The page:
In accordance with an example embodiment, there is disclosed herein logic encoded in one or more tangible media for execution and when executed operable to receive a plurality of data packets containing tone data and a timestamp from a first communication interface. The logic is further operable sort the plurality of data packets by timestamp and discard at least one packet having a duplicate timestamp of a second packet. The logic is still further configured to generate tone frequencies based on the sorted data packets on a second communication interface, and to transmit a guard tone on the second interface responsive to determining one of the plurality of data packets contains data representative of a guard tone. An audio signal is transmitted on the second interface corresponding to the data representative of an audio signal received on the first interface. The guard tone is discontinued when transmission of the audio signal on the second interface has completed.

DESCRIPTION OF EXAMPLE EMBODIMENTS

This description provides examples not intended to limit the scope of the appended claims. The figures generally indicate the features of the examples, where it is understood and appreciated that like reference numerals are used to refer to like elements. Reference in the specification to “one embodiment” or “an embodiment” or “an example embodiment” means that a particular feature, structure, or characteristic described is included in at least one embodiment described herein and does not imply that the feature, structure, or characteristic is present in all embodiments described herein.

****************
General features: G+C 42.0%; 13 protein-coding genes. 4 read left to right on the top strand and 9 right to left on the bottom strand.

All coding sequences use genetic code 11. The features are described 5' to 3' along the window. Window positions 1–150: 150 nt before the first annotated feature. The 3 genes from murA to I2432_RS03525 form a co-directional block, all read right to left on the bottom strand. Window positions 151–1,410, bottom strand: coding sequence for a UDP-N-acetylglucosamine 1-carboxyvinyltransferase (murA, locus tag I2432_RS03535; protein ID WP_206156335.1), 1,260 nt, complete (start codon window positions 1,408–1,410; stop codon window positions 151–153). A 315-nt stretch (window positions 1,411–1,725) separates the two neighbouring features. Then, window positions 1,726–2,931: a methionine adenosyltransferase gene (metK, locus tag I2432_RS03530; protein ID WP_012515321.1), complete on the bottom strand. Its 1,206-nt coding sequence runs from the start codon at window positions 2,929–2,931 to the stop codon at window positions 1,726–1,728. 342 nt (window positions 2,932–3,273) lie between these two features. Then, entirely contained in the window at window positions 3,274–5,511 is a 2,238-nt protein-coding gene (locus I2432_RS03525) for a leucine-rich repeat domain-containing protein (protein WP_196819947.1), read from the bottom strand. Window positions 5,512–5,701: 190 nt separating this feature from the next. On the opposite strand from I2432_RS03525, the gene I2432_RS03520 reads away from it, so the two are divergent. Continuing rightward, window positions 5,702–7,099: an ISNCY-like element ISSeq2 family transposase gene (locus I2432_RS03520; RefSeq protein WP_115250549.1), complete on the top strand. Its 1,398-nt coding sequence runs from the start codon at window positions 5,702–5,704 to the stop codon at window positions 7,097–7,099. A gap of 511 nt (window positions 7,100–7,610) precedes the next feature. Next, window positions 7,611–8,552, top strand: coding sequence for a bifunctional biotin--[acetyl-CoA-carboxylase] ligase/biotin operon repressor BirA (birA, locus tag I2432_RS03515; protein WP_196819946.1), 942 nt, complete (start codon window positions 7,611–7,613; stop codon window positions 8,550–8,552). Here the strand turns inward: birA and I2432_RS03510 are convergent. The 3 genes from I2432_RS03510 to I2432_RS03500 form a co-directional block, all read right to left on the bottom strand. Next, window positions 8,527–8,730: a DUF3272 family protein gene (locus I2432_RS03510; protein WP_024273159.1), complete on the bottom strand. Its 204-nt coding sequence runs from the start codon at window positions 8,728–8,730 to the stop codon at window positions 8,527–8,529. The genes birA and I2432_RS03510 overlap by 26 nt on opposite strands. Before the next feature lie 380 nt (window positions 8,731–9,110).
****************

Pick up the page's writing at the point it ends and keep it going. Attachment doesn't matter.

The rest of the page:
In accordance with an example embodiment, described herein a predefined packet format that can be used for reliably transmitting Radio Tone Control signals to a network of interconnected Land Mobile Radios. This allows multiple radios in an IP (Internet Protocol) network to be controlled reliably and independently as long as the control packets are routable within this network. Since a radio network might be comprised of thousands of radio channels but only a few actual radios, dynamic radio control can be a desirable feature.

Radio Tone Control is achieved via the use of a contiguous sequence of single or multi-frequency tones which are played to the radio in the proper order, timing, and DB levels. An example embodiment also includes a technique to increase reliability and insure that these tones will be played properly and in order. For example, because of discrepancies within the IP network itself, some packets may be subject to packet loss and unpredictable routing, which could expose the system to many glitches and cause a tone control operation to fail. This in accordance with an example embodiment, the whole tone control sequence for a radio is sent in a single packet, such as an RTP packet. This single packet can be retransmitted multiple times to overcome issues related to packet loss and unpredictable routing. Repeated packets are not replayed by the receiving endpoint since they can be detected as duplicates. The result is a reliable infrastructure, where tone control operations are either fully performed or not performed at all.